I think there are several answers, but for now I’ll just offer two:  One, we have a God who meets us in the bad news.  If the house burns down, if the doctor uses the word “cancer,” if you lose your job, Jesus will be there.  Jesus, who did not avoid the cross, but endured it and overcame it.  It’s silly to live in fear, because most of the bad things we worry about don’t happen, and when they do, Jesus will be with us, giving us the strength and grace we need to face the moment, the strength and grace of the cross and the empty tomb.  Our hearts can be steadfast and secure because whatever comes, it will not crush us because of the One who is with us.

Two, we can live free from fear because the things we are truly living for can never be taken away.  In this life, bad news is usually about loss:  loss of health, loss of property, loss of loved ones.  The pain of those losses is very real, but for those who trust Jesus, we know that there are other, greater things we cannot lose.  Nothing this world throws at us will rob us of our salvation.  Nothing can threaten our eternity with God in a place free from suffering and pain.  No health crisis will affect our glorified bodies; no stock market crash will reduce our heavenly reward.  I firmly believe that on the new earth there will be no forest fires.  Come, Lord Jesus.

That is why even in darkness light dawns for the upright.  If you’re a person of this world, when your house burns down or your health fails, things can look pretty bleak, because the stuff of this world was all you had, and you feel very alone in your experience of loss.  Right now, our community is full of evacuees who are overwhelmed and hopeless.  Many people, including the people of Community Church, are doing a great job providing them with food and water and showers and other basic necessities.  As we do this, let’s also provide them with the hope that is found only in Jesus.  Let’s show them that it’s possible to live without fear because of the One who has overcome this world.

“I have told you these things, so that in me you may have peace. In this world you will have trouble. But take heart! I have overcome the world.”—John 16:33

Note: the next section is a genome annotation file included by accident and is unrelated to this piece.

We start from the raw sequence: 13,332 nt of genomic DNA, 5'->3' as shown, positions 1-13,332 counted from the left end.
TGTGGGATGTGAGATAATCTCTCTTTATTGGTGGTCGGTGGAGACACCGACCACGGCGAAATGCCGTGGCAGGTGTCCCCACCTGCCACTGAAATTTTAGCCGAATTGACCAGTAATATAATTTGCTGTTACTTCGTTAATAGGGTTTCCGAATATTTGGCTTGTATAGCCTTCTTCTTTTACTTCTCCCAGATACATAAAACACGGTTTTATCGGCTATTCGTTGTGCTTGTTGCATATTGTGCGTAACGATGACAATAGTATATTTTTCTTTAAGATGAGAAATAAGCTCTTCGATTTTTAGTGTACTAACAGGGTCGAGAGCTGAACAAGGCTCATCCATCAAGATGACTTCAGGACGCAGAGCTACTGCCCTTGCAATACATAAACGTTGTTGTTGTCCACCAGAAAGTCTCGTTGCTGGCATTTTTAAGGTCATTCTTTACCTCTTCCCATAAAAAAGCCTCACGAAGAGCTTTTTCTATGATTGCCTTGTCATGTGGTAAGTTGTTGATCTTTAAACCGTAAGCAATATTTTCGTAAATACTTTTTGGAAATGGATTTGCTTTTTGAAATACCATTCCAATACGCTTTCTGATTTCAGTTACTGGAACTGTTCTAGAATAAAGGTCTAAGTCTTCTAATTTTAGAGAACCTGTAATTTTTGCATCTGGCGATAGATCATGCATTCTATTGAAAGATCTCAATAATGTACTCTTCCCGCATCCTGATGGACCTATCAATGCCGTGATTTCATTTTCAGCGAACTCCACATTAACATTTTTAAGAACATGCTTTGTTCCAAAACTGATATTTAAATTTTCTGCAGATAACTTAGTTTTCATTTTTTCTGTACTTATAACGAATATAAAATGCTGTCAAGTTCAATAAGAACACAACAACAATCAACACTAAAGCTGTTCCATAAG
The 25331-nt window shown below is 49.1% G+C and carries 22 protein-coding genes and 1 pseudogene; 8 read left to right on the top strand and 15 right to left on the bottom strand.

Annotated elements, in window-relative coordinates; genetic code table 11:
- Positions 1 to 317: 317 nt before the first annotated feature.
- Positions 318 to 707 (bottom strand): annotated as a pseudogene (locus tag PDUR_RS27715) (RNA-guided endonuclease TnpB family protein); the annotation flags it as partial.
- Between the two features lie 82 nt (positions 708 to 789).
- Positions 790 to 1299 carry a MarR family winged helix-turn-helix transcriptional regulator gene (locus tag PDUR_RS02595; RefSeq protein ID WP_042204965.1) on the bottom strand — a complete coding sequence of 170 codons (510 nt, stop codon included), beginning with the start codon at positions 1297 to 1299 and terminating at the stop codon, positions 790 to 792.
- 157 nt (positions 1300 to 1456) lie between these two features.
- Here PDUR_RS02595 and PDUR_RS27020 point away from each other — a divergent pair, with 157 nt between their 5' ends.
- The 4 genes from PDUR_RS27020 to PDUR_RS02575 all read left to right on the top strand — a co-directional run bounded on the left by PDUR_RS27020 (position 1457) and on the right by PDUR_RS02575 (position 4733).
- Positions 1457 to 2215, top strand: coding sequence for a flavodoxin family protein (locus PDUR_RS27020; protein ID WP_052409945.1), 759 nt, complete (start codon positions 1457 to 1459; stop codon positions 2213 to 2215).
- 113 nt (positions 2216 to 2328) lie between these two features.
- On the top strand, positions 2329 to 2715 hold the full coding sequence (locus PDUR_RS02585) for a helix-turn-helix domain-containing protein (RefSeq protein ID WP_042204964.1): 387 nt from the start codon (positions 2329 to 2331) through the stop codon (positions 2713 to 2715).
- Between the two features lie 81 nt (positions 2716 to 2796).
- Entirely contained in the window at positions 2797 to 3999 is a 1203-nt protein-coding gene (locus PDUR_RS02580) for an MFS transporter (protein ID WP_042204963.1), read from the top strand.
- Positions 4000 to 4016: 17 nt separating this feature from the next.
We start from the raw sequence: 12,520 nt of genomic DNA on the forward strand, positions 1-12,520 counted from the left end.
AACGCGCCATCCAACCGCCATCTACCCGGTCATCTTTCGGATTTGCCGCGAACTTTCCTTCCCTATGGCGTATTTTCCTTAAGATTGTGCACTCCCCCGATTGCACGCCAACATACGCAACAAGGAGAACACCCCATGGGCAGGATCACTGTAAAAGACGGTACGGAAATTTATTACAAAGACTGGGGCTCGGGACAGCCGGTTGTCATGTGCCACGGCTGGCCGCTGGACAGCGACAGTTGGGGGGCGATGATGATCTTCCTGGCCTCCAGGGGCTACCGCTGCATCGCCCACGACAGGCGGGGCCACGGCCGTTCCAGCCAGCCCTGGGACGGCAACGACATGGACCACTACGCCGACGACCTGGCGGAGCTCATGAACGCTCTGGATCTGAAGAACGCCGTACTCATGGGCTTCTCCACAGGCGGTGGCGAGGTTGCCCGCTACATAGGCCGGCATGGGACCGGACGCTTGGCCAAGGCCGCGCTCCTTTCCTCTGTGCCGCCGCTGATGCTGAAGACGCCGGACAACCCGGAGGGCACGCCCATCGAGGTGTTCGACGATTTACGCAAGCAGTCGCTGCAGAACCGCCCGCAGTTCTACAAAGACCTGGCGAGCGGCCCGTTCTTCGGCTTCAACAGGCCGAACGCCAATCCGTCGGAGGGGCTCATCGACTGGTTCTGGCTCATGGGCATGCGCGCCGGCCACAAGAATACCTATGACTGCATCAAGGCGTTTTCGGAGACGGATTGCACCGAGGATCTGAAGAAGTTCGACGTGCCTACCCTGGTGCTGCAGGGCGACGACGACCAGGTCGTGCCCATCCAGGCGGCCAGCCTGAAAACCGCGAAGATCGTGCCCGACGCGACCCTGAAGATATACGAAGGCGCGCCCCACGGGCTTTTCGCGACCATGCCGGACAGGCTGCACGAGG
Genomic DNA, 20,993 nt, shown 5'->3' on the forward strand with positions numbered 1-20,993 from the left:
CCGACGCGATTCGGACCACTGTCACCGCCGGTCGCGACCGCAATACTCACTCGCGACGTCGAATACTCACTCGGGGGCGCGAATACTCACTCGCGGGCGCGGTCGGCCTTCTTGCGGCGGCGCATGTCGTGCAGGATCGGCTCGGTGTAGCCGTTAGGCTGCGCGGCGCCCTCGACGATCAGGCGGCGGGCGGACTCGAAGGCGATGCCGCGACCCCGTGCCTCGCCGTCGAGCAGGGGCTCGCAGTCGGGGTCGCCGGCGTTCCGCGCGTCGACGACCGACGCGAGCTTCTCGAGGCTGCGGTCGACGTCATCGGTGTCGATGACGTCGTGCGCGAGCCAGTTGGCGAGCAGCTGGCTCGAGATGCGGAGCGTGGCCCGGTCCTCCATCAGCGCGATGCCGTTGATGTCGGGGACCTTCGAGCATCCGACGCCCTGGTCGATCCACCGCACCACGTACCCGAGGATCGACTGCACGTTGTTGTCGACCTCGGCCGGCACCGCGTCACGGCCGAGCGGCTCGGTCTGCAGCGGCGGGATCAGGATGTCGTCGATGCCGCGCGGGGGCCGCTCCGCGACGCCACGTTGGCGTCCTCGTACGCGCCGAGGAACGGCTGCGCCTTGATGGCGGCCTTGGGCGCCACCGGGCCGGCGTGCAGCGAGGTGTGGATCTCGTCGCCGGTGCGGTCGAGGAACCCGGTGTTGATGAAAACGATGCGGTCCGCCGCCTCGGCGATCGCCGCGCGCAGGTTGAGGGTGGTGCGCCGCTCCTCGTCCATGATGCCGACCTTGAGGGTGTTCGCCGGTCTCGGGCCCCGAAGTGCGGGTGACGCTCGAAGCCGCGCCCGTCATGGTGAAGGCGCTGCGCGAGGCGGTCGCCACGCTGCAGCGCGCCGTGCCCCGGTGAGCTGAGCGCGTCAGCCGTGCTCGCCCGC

4 Replies to “Light in the Darkness”

  1. You may not think that people are actually reading these but we are! Thank you for your inspiring and thought provoking posts. Keep them coming.

  2. I have been coming to the church for about 5 weeks now, and am enjoying following and using the outlines. August 15 sermon brought up a question for me. As many people think “good works” will get them to heaven, Rev. 20:13 might lead someone to believe that saying. How can I explain that to someone who may ask me about that verse. By the way, Lazarus had 2 deaths and he will have 3 lives, just thought of that. Thank you for your time.
    Regards, Dave Patton

    1. Great question Dave! The short answer is that verse 15 makes it clear what determines who goes to heaven: whether or not our name is in the Book of Life. This fits with the message of the entire New Testament, that salvation is a matter of faith in the work of Jesus on the cross. If good works were enough, the cross would not have been necessary (see Galatians 2:21). That being the case, I would say that the judgment in verse 13 is not a judgment to determine eternal destiny, but eternal reward (or severity of punishment, see Luke 12:47&48). Salvation and eternal life are the free gift of God for those who trust His Son, and the entire Bible (including verse 15) makes that clear. But our actions and decisions still matter, and have eternal consequences, but on a lesser scale. They can’t save us, but they will influence what our eternity looks like. I would refer a person like that to parables of Jesus like the Parable of the Talents (Matthew 25) or the Ten Minas (Luke 19). Hope that helps.
      Glad you’ve been coming to Community Church! Please introduce yourself one of these Sundays so I’ll know who you are. Thanks!